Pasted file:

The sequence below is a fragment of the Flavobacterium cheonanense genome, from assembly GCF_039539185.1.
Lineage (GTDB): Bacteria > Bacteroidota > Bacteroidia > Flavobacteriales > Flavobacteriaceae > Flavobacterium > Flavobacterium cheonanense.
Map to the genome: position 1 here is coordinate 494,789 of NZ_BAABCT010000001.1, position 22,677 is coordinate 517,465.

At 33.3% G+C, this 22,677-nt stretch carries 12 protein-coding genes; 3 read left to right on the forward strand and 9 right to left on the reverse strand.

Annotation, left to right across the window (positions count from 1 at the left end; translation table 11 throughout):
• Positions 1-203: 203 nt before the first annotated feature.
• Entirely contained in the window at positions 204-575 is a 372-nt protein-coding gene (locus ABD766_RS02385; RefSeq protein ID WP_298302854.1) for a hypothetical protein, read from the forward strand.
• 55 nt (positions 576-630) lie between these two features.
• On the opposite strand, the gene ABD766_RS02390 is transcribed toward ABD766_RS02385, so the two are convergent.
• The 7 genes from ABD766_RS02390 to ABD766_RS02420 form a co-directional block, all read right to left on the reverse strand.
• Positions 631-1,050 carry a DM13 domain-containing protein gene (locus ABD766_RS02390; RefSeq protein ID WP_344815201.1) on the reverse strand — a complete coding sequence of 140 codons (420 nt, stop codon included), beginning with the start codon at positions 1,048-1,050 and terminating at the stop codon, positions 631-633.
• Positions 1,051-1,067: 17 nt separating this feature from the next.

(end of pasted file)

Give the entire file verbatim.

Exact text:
The sequence below is a fragment of the Flavobacterium cheonanense genome, from assembly GCF_039539185.1.
Lineage (GTDB): Bacteria > Bacteroidota > Bacteroidia > Flavobacteriales > Flavobacteriaceae > Flavobacterium > Flavobacterium cheonanense.
Map to the genome: position 1 here is coordinate 494,789 of NZ_BAABCT010000001.1, position 22,677 is coordinate 517,465.

At 33.3% G+C, this 22,677-nt stretch carries 12 protein-coding genes; 3 read left to right on the forward strand and 9 right to left on the reverse strand.

Annotation, left to right across the window (positions count from 1 at the left end; translation table 11 throughout):
• Positions 1-203: 203 nt before the first annotated feature.
• Entirely contained in the window at positions 204-575 is a 372-nt protein-coding gene (locus ABD766_RS02385; RefSeq protein ID WP_298302854.1) for a hypothetical protein, read from the forward strand.
• 55 nt (positions 576-630) lie between these two features.
• On the opposite strand, the gene ABD766_RS02390 is transcribed toward ABD766_RS02385, so the two are convergent.
• The 7 genes from ABD766_RS02390 to ABD766_RS02420 form a co-directional block, all read right to left on the reverse strand.
• Positions 631-1,050 carry a DM13 domain-containing protein gene (locus ABD766_RS02390; RefSeq protein ID WP_344815201.1) on the reverse strand — a complete coding sequence of 140 codons (420 nt, stop codon included), beginning with the start codon at positions 1,048-1,050 and terminating at the stop codon, positions 631-633.
• Positions 1,051-1,067: 17 nt separating this feature from the next.